Dannhauser says the agency will teach youth in foster care how to save. The money then can be used, he says, to pay for an apartment, for college or technical school or for other things someone leaving foster care needs to succeed. "Those resources can mean the difference between a really rocky start to that transition or one that they really have a foundation to launch from," he said.
Because they deal with poverty, interrupted education and trauma, children in foster care face long odds when they leave care. They have elevated rates of unemployment, homelessness and time in jail or prison. By one estimate, only 3 to 4 percent will graduate from a four-year college.
After the NPR and Marshall Project stories last year, advocates for children–including Lawyers for Children, which represents Perez–tried to find out if New York City was among the places that took Social Security benefits from children in foster care. They discovered that ACS had employees who signed up youth for those checks – but that the agency was considering a change to that practice.
Dannhauser took over ACS in January, appointed by New York's new mayor, Eric Adams. The policy change on Social Security was announced by his predecessor, David Hansell, as he left office in late December. Hansell called setting aside those Social Security benefits "the right thing to do."
For a child who gets benefits because they've been orphaned, the Social Security "survivors benefits" that get set aside will add up to several thousand dollars a year.
For a child who is disabled or has a disabled parent, the plan is to put aside two thousand dollars. That's thefederal "asset limit" for someone who receives those Social Security benefits, called Supplemental Security Income (SSI)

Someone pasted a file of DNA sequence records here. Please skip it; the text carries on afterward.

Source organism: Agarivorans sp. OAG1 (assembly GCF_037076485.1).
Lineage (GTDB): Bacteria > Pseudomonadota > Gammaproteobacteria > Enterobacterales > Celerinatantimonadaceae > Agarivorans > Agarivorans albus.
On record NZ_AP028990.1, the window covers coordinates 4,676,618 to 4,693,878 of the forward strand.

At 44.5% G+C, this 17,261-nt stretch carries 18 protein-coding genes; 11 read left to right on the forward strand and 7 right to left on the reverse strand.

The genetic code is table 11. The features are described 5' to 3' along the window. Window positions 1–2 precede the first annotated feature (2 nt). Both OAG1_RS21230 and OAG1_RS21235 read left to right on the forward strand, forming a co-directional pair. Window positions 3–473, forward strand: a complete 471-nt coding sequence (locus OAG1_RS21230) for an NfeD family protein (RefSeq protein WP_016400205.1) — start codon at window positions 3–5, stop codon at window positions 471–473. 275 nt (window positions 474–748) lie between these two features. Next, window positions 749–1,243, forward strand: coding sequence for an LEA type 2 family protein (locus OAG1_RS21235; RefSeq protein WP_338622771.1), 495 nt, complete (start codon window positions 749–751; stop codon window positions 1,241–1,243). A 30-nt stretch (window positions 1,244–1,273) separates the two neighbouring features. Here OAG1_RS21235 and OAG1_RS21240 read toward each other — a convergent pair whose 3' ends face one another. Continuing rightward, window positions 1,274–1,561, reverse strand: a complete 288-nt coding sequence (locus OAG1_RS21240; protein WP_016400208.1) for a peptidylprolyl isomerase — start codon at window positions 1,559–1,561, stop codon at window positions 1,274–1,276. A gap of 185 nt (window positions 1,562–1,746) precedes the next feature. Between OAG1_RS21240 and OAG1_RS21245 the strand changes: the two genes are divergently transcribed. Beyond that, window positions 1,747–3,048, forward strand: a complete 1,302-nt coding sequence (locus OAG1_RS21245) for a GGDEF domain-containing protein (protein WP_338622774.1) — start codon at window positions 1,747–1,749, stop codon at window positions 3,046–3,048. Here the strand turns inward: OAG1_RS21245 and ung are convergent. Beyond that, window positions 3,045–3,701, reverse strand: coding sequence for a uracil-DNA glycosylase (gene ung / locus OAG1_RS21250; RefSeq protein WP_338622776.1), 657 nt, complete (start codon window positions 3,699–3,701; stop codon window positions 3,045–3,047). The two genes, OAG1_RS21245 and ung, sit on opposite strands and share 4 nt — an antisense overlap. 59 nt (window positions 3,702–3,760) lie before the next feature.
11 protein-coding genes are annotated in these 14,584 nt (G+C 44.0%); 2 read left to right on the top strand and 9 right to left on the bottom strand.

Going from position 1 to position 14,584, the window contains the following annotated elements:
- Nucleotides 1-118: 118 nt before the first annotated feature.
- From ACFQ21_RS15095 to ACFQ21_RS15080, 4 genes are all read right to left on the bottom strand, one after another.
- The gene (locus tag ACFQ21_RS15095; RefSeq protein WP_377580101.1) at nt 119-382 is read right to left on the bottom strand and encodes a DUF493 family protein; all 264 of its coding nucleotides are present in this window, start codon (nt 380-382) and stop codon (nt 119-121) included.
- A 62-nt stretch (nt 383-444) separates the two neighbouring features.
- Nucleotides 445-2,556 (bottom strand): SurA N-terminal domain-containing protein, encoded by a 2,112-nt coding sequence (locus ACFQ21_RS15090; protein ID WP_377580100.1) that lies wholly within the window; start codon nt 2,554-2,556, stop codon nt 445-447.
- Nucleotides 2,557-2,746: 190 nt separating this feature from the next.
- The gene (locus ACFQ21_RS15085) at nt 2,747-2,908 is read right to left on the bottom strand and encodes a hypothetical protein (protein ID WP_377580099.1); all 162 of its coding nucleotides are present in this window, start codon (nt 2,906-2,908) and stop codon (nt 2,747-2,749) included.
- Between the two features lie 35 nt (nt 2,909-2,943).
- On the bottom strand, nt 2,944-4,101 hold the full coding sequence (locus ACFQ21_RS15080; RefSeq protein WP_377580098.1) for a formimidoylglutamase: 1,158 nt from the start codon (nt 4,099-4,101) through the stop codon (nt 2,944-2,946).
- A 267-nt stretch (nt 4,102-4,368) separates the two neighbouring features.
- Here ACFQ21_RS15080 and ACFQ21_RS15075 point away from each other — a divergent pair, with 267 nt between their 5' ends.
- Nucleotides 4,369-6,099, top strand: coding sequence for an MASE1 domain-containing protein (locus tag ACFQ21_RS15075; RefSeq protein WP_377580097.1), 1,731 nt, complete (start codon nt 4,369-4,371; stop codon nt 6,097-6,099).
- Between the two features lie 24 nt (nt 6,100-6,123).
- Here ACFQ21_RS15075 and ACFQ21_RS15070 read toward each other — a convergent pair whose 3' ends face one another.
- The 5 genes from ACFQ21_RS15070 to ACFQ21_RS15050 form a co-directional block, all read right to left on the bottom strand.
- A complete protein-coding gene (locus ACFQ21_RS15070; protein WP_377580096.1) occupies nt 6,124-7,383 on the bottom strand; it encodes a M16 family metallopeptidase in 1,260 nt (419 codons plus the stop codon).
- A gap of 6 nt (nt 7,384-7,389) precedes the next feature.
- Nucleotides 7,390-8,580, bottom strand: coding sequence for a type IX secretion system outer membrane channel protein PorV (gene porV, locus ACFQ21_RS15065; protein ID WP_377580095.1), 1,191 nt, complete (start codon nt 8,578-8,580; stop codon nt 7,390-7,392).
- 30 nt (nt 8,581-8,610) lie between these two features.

Unlike SSI benefits, there is no limit on how much a child can keep if they receive benefits because a parent has died.
Amy Harfeld, national policy director for the Children's Advocacy Institute, says there are ways New York could set up special accounts and save more than the two thousand dollars of SSI benefits. It takes time and staff and legal work, though.
Maryland is the one state that currently puts some of that Social Security money into savings accounts–starting when a foster youth is 14. It also sets up accounts so that more than $2,000 can be saved.
Still, Harfeld says New York City's move is ground-breaking and one that she hopes other state, county and city welfare agencies will follow. "What New York City is doing is courageous," she argues, "because they've basically said: We have been doing this thing that is unethical and that doesn't serve the kids that we are the legal parents of. And so even though we've become accustomed to taking this money, it's not the right thing to do. And we're going to stop doing it."
In Philadelphia, City Councilmember Helen Gym is expected to introduce legislation this month to stop the practice, after the Philadelphia Inquirerreported in December that the city took $5 million in benefits from children in foster care between 2016 to 2020.